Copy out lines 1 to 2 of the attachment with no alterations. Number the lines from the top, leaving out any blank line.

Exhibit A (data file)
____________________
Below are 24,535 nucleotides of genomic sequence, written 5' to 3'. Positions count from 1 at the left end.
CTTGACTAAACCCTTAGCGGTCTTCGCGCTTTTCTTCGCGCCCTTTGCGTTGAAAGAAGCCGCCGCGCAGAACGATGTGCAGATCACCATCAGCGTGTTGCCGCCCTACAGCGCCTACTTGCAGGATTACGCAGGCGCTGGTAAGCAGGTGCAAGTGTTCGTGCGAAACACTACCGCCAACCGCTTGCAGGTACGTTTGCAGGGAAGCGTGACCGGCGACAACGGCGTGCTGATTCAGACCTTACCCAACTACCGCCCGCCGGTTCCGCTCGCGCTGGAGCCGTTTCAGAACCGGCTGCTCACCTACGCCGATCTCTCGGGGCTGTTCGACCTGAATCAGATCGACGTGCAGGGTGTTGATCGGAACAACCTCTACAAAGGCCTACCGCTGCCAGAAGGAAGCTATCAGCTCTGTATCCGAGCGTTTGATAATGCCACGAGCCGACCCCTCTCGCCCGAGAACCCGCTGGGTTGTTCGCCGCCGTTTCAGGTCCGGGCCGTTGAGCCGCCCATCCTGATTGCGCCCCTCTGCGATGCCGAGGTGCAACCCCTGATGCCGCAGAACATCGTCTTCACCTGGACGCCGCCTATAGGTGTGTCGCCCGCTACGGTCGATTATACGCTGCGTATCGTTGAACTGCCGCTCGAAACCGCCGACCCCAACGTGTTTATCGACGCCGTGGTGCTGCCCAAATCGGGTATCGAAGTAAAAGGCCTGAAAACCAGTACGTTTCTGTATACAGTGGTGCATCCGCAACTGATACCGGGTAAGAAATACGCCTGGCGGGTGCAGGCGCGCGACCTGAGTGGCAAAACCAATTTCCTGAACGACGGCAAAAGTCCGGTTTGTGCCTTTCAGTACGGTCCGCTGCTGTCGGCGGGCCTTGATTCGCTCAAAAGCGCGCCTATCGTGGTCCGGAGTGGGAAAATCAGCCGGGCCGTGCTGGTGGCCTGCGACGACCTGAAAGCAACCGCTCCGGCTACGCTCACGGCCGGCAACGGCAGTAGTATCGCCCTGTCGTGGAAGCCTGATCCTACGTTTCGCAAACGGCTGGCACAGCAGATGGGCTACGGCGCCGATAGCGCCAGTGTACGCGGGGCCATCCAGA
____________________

Below are 24,535 nucleotides of genomic sequence, written 5' to 3'. Positions count from 1 at the left end.
CTTGACTAAACCCTTAGCGGTCTTCGCGCTTTTCTTCGCGCCCTTTGCGTTGAAAGAAGCCGCCGCGCAGAACGATGTGCAGATCACCATCAGCGTGTTGCCGCCCTACAGCGCCTACTTGCAGGATTACGCAGGCGCTGGTAAGCAGGTGCAAGTGTTCGTGCGAAACACTACCGCCAACCGCTTGCAGGTACGTTTGCAGGGAAGCGTGACCGGCGACAACGGCGTGCTGATTCAGACCTTACCCAACTACCGCCCGCCGGTTCCGCTCGCGCTGGAGCCGTTTCAGAACCGGCTGCTCACCTACGCCGATCTCTCGGGGCTGTTCGACCTGAATCAGATCGACGTGCAGGGTGTTGATCGGAACAACCTCTACAAAGGCCTACCGCTGCCAGAAGGAAGCTATCAGCTCTGTATCCGAGCGTTTGATAATGCCACGAGCCGACCCCTCTCGCCCGAGAACCCGCTGGGTTGTTCGCCGCCGTTTCAGGTCCGGGCCGTTGAGCCGCCCATCCTGATTGCGCCCCTCTGCGATGCCGAGGTGCAACCCCTGATGCCGCAGAACATCGTCTTCACCTGGACGCCGCCTATAGGTGTGTCGCCCGCTACGGTCGATTATACGCTGCGTATCGTTGAACTGCCGCTCGAAACCGCCGACCCCAACGTGTTTATCGACGCCGTGGTGCTGCCCAAATCGGGTATCGAAGTAAAAGGCCTGAAAACCAGTACGTTTCTGTATACAGTGGTGCATCCGCAACTGATACCGGGTAAGAAATACGCCTGGCGGGTGCAGGCGCGCGACCTGAGTGGCAAAACCAATTTCCTGAACGACGGCAAAAGTCCGGTTTGTGCCTTTCAGTACGGTCCGCTGCTGTCGGCGGGCCTTGATTCGCTCAAAAGCGCGCCTATCGTGGTCCGGAGTGGGAAAATCAGCCGGGCCGTGCTGGTGGCCTGCGACGACCTGAAAGCAACCGCTCCGGCTACGCTCACGGCCGGCAACGGCAGTAGTATCGCCCTGTCGTGGAAGCCTGATCCTACGTTTCGCAAACGGCTGGCACAGCAGATGGGCTACGGCGCCGATAGCGCCAGTGTACGCGGGGCCATCCAGA